Travel + Leisure (USA)

Going Wild

On a chef-led foraging tour in southweste­rn England, your next meal might be hiding in plain sight.

- By Rachael Rowe

MAT FOLLAS STOPPED in front of two white-flowered plants on Dorset’s glorious Chesil Beach. “One is edible,” Follas told the group.

“The other will kill you.” He asked me which one I thought was safe. I guessed right: it was hogweed, which has seeds like cardamom. The other one was hemlock, best known for killing Socrates.

Follas is an award-winning chef and the owner of Bramble (bramble restaurant.com; tasting menu $66), an acclaimed restaurant in the town of Sherborne, which is about 30 miles from the beach. When he’s not in the kitchen, he leads wild-food foraging courses in his home county. He was quick to emphasize the hidden dangers: you need an expert guide, especially where mushrooms and berries are concerned.

As we walked, Follas pointed out vetch, a flavorsome species of wild pea that he uses in salads, and a plantain that tastes like porcini. The rocks on the shoreline were interspers­ed with clumps of sea kale, which calls to mind a blend of celery and asparagus, and rock samphire, excellent with seafood. (In moderation: “Too much,” the chef told us, “and it tastes like yacht varnish.”) Without him, I would have strolled by without a glance.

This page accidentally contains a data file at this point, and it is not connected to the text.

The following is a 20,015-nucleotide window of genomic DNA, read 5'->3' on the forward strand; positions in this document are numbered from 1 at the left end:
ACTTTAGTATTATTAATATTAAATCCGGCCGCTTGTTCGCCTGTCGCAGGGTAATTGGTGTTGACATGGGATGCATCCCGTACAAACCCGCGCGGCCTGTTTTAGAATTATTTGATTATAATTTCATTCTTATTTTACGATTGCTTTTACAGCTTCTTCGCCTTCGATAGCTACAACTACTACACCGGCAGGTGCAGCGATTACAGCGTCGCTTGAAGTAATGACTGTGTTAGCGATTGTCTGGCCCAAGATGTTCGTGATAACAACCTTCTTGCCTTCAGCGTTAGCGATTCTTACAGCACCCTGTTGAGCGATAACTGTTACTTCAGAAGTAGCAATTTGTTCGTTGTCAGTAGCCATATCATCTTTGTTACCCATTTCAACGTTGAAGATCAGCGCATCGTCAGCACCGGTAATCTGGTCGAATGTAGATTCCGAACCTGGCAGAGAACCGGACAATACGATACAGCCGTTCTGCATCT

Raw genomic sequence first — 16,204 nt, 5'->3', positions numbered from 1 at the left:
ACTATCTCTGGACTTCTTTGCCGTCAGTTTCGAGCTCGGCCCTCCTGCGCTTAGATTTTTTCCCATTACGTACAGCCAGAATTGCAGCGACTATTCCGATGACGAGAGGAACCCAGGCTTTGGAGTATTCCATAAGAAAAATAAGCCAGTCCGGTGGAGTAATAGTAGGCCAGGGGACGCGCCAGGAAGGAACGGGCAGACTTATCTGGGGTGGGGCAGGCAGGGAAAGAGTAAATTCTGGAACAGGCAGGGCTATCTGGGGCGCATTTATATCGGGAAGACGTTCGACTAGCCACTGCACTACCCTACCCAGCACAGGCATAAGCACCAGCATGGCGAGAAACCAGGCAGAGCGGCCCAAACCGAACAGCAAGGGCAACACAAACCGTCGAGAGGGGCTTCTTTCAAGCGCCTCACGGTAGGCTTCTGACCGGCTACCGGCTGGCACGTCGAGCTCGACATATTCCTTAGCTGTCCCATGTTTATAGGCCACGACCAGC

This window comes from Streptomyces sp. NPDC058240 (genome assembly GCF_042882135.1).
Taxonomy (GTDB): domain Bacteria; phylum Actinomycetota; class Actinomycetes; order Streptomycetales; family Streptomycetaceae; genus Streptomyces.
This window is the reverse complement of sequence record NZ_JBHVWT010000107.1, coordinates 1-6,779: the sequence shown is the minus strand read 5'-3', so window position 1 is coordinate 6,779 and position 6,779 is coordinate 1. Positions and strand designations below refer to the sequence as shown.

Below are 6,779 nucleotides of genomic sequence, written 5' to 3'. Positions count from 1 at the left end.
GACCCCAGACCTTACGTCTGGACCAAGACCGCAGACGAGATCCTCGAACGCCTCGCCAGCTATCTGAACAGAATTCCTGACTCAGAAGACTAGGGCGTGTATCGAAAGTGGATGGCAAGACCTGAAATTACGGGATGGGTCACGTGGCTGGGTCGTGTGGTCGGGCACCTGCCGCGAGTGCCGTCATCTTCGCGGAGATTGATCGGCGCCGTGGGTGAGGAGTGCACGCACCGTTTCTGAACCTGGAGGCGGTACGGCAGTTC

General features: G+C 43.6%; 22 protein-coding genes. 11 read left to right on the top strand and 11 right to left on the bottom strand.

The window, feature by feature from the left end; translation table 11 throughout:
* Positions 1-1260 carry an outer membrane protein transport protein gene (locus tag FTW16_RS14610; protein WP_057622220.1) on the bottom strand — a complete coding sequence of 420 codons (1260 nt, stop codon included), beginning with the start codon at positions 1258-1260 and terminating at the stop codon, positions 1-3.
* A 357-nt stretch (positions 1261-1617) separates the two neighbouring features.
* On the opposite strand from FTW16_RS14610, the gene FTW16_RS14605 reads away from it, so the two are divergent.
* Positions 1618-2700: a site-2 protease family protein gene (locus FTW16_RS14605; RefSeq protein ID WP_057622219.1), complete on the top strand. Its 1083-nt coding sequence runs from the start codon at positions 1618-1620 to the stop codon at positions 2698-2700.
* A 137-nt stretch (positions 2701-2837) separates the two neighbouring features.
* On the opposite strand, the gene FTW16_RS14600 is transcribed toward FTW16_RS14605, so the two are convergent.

We continued on to Eggardon Hill, an Iron Age hill fort in West Dorset. People have been foraging for wild food there for thousands of years—what we were doing was nothing new. Follas pointed out a tiny weed that tasted like pineapple and salad burnet. There was elder and blackthorn, too, and he gave us recipes to make a cordial and sloe gin. As I watched our small group lean into the hedgerow, nibbling on things as we noticed more and more around us, I was reminded of Charlie and the Chocolate Factory.

We wrapped up over lunch at Bramble: tomato soup with wild chervil, succulent chicken, and digestifs from Mûre (mureliqueu­rs. com), Follas’s new range of liqueurs inspired by his love of foraging.

(The blackberry, which took him six months to perfect, was a delicious coda to the meal.) This part of the English countrysid­e is beautiful through any lens—but our group would forever see it in a new light. matfollas.com; tours from $194.

 ?? ?? Chesil Beach, in southweste­rn England.
Chesil Beach, in southweste­rn England.
 ?? ?? Chef Mat Follas with bottles of his fruit liqueurs.
Chef Mat Follas with bottles of his fruit liqueurs.

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